The Winged Symbol of Amur
From its European counterpart, the Oriental stork is distinguished by the fact that it arranges nests away from people in remote places on the outskirts of groves or
The total number of this species at the beginning of the 1990s was estimated at 3000 birds. The species is listed in the Red Book of the International Union for Conservation of Nature (IUCN), Russia, Japan and South Korea.
WWF has always paid attention to the Oriental stork, because this species is considered an indicator of «health» of the Amur basin ecosystem. At the beginning of its activity, the Foundation together with partners monitored nests of this bird. Until 1994, there was a rapid decline in the number of this species. For example, in the Amur region at that time there were only 100 residential nests and breeding pairs of storks.
What has already been done?
Since 1998, the Foundation has begun work to increase the area of specially protected natural areas (PAs) in storks’ range. By 2014, the total area of reserves and wildlife sanctuaries, in which Oriental stork nests, has reached more than 1.5 million hectares.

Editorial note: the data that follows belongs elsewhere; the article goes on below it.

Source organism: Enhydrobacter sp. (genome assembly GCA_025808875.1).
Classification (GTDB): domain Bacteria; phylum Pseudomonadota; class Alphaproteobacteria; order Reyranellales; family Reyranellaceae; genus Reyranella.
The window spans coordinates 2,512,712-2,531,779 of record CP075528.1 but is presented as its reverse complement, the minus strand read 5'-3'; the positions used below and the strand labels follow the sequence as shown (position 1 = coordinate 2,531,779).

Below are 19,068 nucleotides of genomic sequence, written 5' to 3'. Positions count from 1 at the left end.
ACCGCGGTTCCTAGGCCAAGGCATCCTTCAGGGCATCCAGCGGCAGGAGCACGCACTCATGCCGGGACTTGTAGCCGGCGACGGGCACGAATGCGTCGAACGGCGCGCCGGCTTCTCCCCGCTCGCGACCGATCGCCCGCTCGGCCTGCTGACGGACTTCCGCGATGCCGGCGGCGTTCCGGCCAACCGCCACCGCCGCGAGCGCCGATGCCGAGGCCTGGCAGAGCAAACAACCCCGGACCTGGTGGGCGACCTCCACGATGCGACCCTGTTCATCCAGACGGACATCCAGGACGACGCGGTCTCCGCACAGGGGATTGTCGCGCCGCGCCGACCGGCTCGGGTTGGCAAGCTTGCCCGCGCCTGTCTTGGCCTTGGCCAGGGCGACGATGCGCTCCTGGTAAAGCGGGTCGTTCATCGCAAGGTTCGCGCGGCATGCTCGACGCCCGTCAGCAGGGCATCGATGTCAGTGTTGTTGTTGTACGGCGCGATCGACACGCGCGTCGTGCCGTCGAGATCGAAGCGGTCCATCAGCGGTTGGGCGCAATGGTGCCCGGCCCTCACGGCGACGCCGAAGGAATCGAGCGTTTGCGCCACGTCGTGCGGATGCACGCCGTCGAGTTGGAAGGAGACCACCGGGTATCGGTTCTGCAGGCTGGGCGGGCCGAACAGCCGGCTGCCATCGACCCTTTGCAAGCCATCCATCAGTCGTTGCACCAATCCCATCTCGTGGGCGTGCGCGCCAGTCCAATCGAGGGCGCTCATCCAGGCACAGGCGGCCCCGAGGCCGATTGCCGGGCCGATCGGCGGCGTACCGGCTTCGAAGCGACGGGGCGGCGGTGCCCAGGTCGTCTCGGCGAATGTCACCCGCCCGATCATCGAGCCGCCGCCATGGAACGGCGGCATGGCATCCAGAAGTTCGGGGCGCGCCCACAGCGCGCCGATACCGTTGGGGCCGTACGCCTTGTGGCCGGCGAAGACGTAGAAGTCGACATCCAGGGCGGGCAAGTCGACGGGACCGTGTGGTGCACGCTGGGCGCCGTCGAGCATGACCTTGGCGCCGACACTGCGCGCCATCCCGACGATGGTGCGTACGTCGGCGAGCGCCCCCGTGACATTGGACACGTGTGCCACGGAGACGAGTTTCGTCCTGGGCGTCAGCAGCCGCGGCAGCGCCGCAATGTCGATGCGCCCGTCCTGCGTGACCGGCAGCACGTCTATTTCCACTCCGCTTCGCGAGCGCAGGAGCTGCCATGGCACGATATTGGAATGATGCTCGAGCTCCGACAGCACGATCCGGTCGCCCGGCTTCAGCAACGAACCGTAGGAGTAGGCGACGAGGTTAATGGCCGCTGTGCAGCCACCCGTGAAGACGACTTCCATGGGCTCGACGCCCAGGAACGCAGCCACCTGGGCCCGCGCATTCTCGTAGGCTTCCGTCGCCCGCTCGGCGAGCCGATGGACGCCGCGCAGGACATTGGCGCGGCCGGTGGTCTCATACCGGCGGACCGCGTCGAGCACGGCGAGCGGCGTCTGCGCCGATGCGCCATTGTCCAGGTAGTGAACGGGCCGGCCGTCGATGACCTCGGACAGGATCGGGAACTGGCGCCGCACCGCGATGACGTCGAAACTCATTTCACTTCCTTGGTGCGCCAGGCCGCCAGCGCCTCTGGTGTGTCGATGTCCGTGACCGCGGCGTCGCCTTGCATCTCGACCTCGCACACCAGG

According to censuses of 1998–2000 in the Amur basin on Russian side, there were from 382 to 426 nests and breeding pairs of storks. Only in the Amur region 135–150 nests and pairs of this rare bird were noted.
In 2003, WWF supported the idea of employees of the Khingan Reserve to establish protection for every available nest of storks. Since 2004, the Foundation has initiated a movement of «Keepers of Stork Nests». These are organizations and specific people who have taken the responsibility to monitor condition of one or more stork’s nests and to perform a
Over the years, more than 40,000 people have been involved in the work to promote and preserve the population of Oriental stork.
Birds react to the care of people by increasing in numbers.
By 2014, 732 residential nests have been added to the cadastre of habitable nests. The total number of birds approaches 4000 individuals. From 1998 to 2013, the number of breeding pairs increased by more than threefold.